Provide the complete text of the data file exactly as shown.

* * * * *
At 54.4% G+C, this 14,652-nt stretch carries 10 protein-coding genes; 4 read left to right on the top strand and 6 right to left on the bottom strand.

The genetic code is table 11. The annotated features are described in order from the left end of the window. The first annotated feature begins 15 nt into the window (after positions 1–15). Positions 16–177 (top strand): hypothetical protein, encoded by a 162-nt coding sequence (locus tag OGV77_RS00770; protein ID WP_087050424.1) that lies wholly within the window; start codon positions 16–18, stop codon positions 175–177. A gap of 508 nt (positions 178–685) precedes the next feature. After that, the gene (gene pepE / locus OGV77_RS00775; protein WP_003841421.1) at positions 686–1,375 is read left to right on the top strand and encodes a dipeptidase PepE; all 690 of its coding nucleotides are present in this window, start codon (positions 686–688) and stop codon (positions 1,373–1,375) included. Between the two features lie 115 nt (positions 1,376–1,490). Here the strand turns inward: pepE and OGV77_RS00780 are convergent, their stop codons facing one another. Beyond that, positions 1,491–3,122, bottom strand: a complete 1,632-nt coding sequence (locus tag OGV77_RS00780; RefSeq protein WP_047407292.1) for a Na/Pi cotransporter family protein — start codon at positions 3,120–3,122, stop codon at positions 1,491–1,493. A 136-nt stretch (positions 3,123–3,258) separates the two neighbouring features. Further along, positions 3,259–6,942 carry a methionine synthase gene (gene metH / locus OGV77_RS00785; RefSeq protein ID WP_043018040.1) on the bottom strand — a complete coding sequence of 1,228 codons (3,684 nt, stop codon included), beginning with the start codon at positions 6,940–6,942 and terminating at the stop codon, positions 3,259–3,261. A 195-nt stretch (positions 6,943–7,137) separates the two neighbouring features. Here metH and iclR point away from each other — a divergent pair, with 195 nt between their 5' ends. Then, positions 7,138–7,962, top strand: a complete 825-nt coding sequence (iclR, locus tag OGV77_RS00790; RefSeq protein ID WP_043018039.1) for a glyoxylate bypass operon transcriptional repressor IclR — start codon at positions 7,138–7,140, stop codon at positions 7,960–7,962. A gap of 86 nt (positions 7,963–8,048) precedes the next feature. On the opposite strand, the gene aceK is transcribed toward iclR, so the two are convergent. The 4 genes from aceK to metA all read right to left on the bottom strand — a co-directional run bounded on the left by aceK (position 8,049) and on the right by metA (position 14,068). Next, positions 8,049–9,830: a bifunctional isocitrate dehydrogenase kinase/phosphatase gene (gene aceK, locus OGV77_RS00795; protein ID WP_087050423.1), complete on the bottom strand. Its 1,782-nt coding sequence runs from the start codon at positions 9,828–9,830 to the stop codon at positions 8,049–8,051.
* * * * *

At 54.4% G+C, this 14,652-nt stretch carries 10 protein-coding genes; 4 read left to right on the top strand and 6 right to left on the bottom strand.

The genetic code is table 11. The annotated features are described in order from the left end of the window. The first annotated feature begins 15 nt into the window (after positions 1–15). Positions 16–177 (top strand): hypothetical protein, encoded by a 162-nt coding sequence (locus tag OGV77_RS00770; protein ID WP_087050424.1) that lies wholly within the window; start codon positions 16–18, stop codon positions 175–177. A gap of 508 nt (positions 178–685) precedes the next feature. After that, the gene (gene pepE / locus OGV77_RS00775; protein WP_003841421.1) at positions 686–1,375 is read left to right on the top strand and encodes a dipeptidase PepE; all 690 of its coding nucleotides are present in this window, start codon (positions 686–688) and stop codon (positions 1,373–1,375) included. Between the two features lie 115 nt (positions 1,376–1,490). Here the strand turns inward: pepE and OGV77_RS00780 are convergent, their stop codons facing one another. Beyond that, positions 1,491–3,122, bottom strand: a complete 1,632-nt coding sequence (locus tag OGV77_RS00780; RefSeq protein WP_047407292.1) for a Na/Pi cotransporter family protein — start codon at positions 3,120–3,122, stop codon at positions 1,491–1,493. A 136-nt stretch (positions 3,123–3,258) separates the two neighbouring features. Further along, positions 3,259–6,942 carry a methionine synthase gene (gene metH / locus OGV77_RS00785; RefSeq protein ID WP_043018040.1) on the bottom strand — a complete coding sequence of 1,228 codons (3,684 nt, stop codon included), beginning with the start codon at positions 6,940–6,942 and terminating at the stop codon, positions 3,259–3,261. A 195-nt stretch (positions 6,943–7,137) separates the two neighbouring features. Here metH and iclR point away from each other — a divergent pair, with 195 nt between their 5' ends. Then, positions 7,138–7,962, top strand: a complete 825-nt coding sequence (iclR, locus tag OGV77_RS00790; RefSeq protein ID WP_043018039.1) for a glyoxylate bypass operon transcriptional repressor IclR — start codon at positions 7,138–7,140, stop codon at positions 7,960–7,962. A gap of 86 nt (positions 7,963–8,048) precedes the next feature. On the opposite strand, the gene aceK is transcribed toward iclR, so the two are convergent. The 4 genes from aceK to metA all read right to left on the bottom strand — a co-directional run bounded on the left by aceK (position 8,049) and on the right by metA (position 14,068). Next, positions 8,049–9,830: a bifunctional isocitrate dehydrogenase kinase/phosphatase gene (gene aceK, locus OGV77_RS00795; protein ID WP_087050423.1), complete on the bottom strand. Its 1,782-nt coding sequence runs from the start codon at positions 9,828–9,830 to the stop codon at positions 8,049–8,051.